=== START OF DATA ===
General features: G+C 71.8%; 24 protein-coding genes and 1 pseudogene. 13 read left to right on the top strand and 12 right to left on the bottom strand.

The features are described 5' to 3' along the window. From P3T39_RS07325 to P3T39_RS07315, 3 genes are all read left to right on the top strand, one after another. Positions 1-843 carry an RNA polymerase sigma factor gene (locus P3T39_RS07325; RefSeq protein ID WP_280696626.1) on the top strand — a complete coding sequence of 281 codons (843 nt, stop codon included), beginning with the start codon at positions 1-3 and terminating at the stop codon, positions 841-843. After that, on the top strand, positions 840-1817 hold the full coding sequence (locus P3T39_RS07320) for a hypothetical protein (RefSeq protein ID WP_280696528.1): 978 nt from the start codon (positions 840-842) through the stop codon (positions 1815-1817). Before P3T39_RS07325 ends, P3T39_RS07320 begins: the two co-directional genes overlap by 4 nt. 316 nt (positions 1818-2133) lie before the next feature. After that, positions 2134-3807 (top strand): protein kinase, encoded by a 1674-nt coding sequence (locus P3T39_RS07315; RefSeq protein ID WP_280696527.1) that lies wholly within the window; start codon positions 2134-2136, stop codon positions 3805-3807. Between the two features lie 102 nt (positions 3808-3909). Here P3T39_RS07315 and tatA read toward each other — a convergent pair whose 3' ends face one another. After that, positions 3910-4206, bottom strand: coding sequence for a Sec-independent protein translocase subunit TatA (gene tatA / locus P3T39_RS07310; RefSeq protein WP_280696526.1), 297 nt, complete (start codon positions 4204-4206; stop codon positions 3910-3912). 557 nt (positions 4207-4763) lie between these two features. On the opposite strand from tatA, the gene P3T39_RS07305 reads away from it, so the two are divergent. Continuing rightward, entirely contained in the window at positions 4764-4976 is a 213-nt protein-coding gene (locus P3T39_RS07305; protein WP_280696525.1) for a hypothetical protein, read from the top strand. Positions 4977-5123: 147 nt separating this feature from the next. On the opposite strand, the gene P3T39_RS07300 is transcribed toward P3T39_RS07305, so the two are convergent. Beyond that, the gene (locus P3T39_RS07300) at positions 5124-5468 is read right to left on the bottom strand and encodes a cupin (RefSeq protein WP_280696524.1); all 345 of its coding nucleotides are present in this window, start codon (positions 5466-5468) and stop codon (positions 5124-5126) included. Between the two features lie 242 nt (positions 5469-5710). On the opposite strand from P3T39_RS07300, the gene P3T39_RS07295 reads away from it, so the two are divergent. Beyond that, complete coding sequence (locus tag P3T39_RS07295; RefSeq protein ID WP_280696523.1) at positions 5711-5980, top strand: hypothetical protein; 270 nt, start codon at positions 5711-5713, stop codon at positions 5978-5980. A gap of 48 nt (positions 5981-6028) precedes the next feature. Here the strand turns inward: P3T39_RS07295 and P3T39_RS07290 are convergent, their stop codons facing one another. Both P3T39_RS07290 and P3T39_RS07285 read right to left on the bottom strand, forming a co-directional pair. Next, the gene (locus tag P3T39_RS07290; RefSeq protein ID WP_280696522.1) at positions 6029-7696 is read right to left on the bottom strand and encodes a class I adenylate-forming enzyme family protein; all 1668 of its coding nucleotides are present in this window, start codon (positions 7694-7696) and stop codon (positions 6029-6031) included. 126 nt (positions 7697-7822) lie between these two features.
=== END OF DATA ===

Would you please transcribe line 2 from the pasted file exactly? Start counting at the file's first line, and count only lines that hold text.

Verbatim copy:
The features are described 5' to 3' along the window. From P3T39_RS07325 to P3T39_RS07315, 3 genes are all read left to right on the top strand, one after another. Positions 1-843 carry an RNA polymerase sigma factor gene (locus P3T39_RS07325; RefSeq protein ID WP_280696626.1) on the top strand — a complete coding sequence of 281 codons (843 nt, stop codon included), beginning with the start codon at positions 1-3 and terminating at the stop codon, positions 841-843. After that, on the top strand, positions 840-1817 hold the full coding sequence (locus P3T39_RS07320) for a hypothetical protein (RefSeq protein ID WP_280696528.1): 978 nt from the start codon (positions 840-842) through the stop codon (positions 1815-1817). Before P3T39_RS07325 ends, P3T39_RS07320 begins: the two co-directional genes overlap by 4 nt. 316 nt (positions 1818-2133) lie before the next feature. After that, positions 2134-3807 (top strand): protein kinase, encoded by a 1674-nt coding sequence (locus P3T39_RS07315; RefSeq protein ID WP_280696527.1) that lies wholly within the window; start codon positions 2134-2136, stop codon positions 3805-3807. Between the two features lie 102 nt (positions 3808-3909). Here P3T39_RS07315 and tatA read toward each other — a convergent pair whose 3' ends face one another. After that, positions 3910-4206, bottom strand: coding sequence for a Sec-independent protein translocase subunit TatA (gene tatA / locus P3T39_RS07310; RefSeq protein WP_280696526.1), 297 nt, complete (start codon positions 4204-4206; stop codon positions 3910-3912). 557 nt (positions 4207-4763) lie between these two features. On the opposite strand from tatA, the gene P3T39_RS07305 reads away from it, so the two are divergent. Continuing rightward, entirely contained in the window at positions 4764-4976 is a 213-nt protein-coding gene (locus P3T39_RS07305; protein WP_280696525.1) for a hypothetical protein, read from the top strand. Positions 4977-5123: 147 nt separating this feature from the next. On the opposite strand, the gene P3T39_RS07300 is transcribed toward P3T39_RS07305, so the two are convergent. Beyond that, the gene (locus P3T39_RS07300) at positions 5124-5468 is read right to left on the bottom strand and encodes a cupin (RefSeq protein WP_280696524.1); all 345 of its coding nucleotides are present in this window, start codon (positions 5466-5468) and stop codon (positions 5124-5126) included. Between the two features lie 242 nt (positions 5469-5710). On the opposite strand from P3T39_RS07300, the gene P3T39_RS07295 reads away from it, so the two are divergent. Beyond that, complete coding sequence (locus tag P3T39_RS07295; RefSeq protein ID WP_280696523.1) at positions 5711-5980, top strand: hypothetical protein; 270 nt, start codon at positions 5711-5713, stop codon at positions 5978-5980. A gap of 48 nt (positions 5981-6028) precedes the next feature. Here the strand turns inward: P3T39_RS07295 and P3T39_RS07290 are convergent, their stop codons facing one another. Both P3T39_RS07290 and P3T39_RS07285 read right to left on the bottom strand, forming a co-directional pair. Next, the gene (locus tag P3T39_RS07290; RefSeq protein ID WP_280696522.1) at positions 6029-7696 is read right to left on the bottom strand and encodes a class I adenylate-forming enzyme family protein; all 1668 of its coding nucleotides are present in this window, start codon (positions 7694-7696) and stop codon (positions 6029-6031) included. 126 nt (positions 7697-7822) lie between these two features.